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Detach Manifold With Molded Plastic Face

IP.com Disclosure Number: IPCOM000046591D
Original Publication Date: 1983-Aug-01
Included in the Prior Art Database: 2005-Feb-07
Document File: 1 page(s) / 11K

Publishing Venue

IBM

Related People

Blankenship, DR: AUTHOR [+4]

Abstract

This article discloses a process for molding polycarbonate material to paper-supporting surfaces in an electrophotographic machine so that copy/print paper does not pick up toner contamination as it moves across the surface. This problem is especially significant near detach stations where air or vacuum operations may move some charged toner material onto metal support surfaces. The use of dielectric material to "mask" a metal ground plane is effective in reducing electrostatic attraction force and thereby reducing toner accumulation. An earlier article [*] discloses the use of polyimide tape for this purpose. It has been found that this problem can be solved more effectively with polycarbonate-insulating material and that a process of molding polycarbonate material to an existing, modified, detach housing is practical.

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Detach Manifold With Molded Plastic Face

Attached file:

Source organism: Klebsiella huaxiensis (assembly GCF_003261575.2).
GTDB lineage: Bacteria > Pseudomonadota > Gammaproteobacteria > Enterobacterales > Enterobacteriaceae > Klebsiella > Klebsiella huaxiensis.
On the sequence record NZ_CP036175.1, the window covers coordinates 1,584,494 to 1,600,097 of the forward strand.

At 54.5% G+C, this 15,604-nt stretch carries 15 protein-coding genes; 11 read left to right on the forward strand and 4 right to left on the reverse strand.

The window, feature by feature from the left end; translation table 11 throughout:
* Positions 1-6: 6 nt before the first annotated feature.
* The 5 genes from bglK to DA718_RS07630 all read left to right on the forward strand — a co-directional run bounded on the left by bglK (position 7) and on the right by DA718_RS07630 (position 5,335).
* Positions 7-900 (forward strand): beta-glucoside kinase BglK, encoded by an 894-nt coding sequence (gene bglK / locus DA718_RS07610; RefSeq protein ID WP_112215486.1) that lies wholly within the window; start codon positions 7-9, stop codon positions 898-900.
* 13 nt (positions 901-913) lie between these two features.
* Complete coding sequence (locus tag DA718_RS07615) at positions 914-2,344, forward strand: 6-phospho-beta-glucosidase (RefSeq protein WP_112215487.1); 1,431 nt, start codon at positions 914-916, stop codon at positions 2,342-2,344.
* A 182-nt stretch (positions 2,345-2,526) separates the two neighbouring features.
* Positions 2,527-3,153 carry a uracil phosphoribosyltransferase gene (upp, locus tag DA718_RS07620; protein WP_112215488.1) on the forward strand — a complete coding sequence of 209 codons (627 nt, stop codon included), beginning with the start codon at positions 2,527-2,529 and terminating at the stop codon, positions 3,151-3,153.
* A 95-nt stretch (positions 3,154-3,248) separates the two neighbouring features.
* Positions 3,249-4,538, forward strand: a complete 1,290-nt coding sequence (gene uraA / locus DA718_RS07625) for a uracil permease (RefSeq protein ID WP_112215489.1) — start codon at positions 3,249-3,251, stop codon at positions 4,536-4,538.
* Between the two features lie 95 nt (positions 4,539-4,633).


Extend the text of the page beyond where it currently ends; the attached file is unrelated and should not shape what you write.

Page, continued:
This article discloses a process for molding polycarbonate material to paper- supporting surfaces in an electrophotographic machine so that copy/print paper does not pick up toner contamination as it moves across the surface. This problem is especially significant near detach stations where air or vacuum operations may move some charged toner material onto metal support surfaces. The use of dielectric material to "mask" a metal ground plane is effective in reducing electrostatic attraction force and thereby reducing toner accumulation. An earlier article [*] discloses the use of polyimide tape for this purpose. It has been found that this problem can be solved more effectively with polycarbonate- insulating material and that a process of molding polycarbonate material to an existing, modified, detach housing is practical. The method is as follows: 1) produce a raw extrusion of the required housing; 2) machine the extrusion to dimension; and 3) place the machined extrusion into a mold and inject polycarbonate at standard pressure and heat. The result is a polycarbonate surface that is dielectrically effective and possesses a high degree of wear resistance. Reference W. F. Risedorf, "Air-Jet Detack," IBM Technical Disclosure Bulletin 22, 4400 (March 1980).

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